2.                  Avoid protracted litigation.  Divorcing couples who have forgone a prenuptial agreement often find themselves negotiating their finances with a spouse they no longer like, and who no longer likes them.  This can make agreeing upon the division of assets and the payment of spousal support incredibly difficult, if not impossible.  If a couple cannot agree on these issues, then the court will hold a trial and make a determination.  But the process of negotiating a settlement or even getting to trial often takes several years and hundreds of thousands of dollars.  It is not uncommon for particularly hostile spouses to spend more money on attorneys’ fees than they ultimately recoup after trial.

In contrast, even the most litigious of spouses are limited to what they can do in court if there is a valid prenuptial agreement in place – the terms of the agreement, no matter how old and no matter how circumstances may have changed, will be enforced and the court will be involved only in the matter of child custody and child support.

3.                  Protecting your rights and interests.  Spouses have lots of rights to each other’s assets under the law, and a prenup can help to maximize these rights.  For example, instead of being entitled to 1/3 of your spouse’s estate, as discussed above, you can negotiate a larger portion.  A prenup can also protect the interests that are important to you.  For example, if there are items of personal property acquired jointly but that have special sentimental value to you, you can negotiate in the prenup that those items will be yours in the event of divorce or death.  Or, for example, if you and your spouse-to-be adopted a dog together before the marriage, the prenup could even determine who would get custody of the dog.  

Why You Need a Lawyer to Draft Your Prenup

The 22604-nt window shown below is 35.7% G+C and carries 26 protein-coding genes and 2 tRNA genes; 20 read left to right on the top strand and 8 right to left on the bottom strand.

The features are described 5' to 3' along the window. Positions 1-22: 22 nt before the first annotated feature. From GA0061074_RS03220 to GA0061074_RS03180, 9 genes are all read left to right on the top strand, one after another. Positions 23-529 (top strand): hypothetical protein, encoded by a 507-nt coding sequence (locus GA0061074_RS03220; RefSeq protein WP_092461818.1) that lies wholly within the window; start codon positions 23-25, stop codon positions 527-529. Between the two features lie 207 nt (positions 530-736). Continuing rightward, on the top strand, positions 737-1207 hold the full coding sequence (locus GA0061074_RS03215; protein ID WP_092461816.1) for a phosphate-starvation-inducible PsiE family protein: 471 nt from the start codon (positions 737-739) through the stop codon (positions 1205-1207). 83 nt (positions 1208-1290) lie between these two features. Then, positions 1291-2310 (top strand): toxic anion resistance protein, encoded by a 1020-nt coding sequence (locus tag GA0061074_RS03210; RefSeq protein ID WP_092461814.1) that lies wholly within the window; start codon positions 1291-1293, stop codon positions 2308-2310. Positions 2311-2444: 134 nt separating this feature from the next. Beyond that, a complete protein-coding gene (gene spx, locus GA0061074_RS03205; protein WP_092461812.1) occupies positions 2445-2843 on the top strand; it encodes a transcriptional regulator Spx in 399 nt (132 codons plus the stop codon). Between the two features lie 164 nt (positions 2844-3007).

When it comes to prenups, DIY is not an option.  Prenuptial agreements are complex documents that involve the interplay of several areas of law: matrimonial, contracts, trusts and estates, real estate, to name just a few.  You need a lawyer who is experienced in drafting these documents so that you can be sure that they are done correctly and will work the way they are intended to.  The only thing worse than not having a prenup is having a prenup has not been competently drafted.

Furthermore, a prenup is a powerful document, and the court will not enforce it unless it is convinced that both parties fully understood the terms at the time they signed it.  If the prenup was drafted by a lawyer, and if both parties were represented by independent legal counsel who advised them as to the terms thereof, then the prenup is more likely to withstand judicial scrutiny.  Steven Spielberg’s divorce is a excellent example of why you need a lawyer to draft your prenup: when the director proposed to his first wife, they infamously scrawled their prenup on a bar napkin.  Years later when they sought a divorce, the judge refused to enforce the napkin agreement and awarded the wife $100 million.

 What You Can Do If You Married Without a Prenup

Get a postnup!  Postnuptial agreements are becoming more and more common as couples come to realize the importance and utility of prenups.  Postnups make the same provisions as prenups, but are signed after the marriage.  Postnups are particularly useful for couples who may be on shaky ground but are not yet ready to throw in the towel – it can provide a sense of security in that they know what their divorce would look like in the event that they truly cannot make their marriage work.

While the conversation about prenups can be difficult for many couples, it is a necessity.  But, after you have that conversation – or even before! – make sure that you call the lawyer.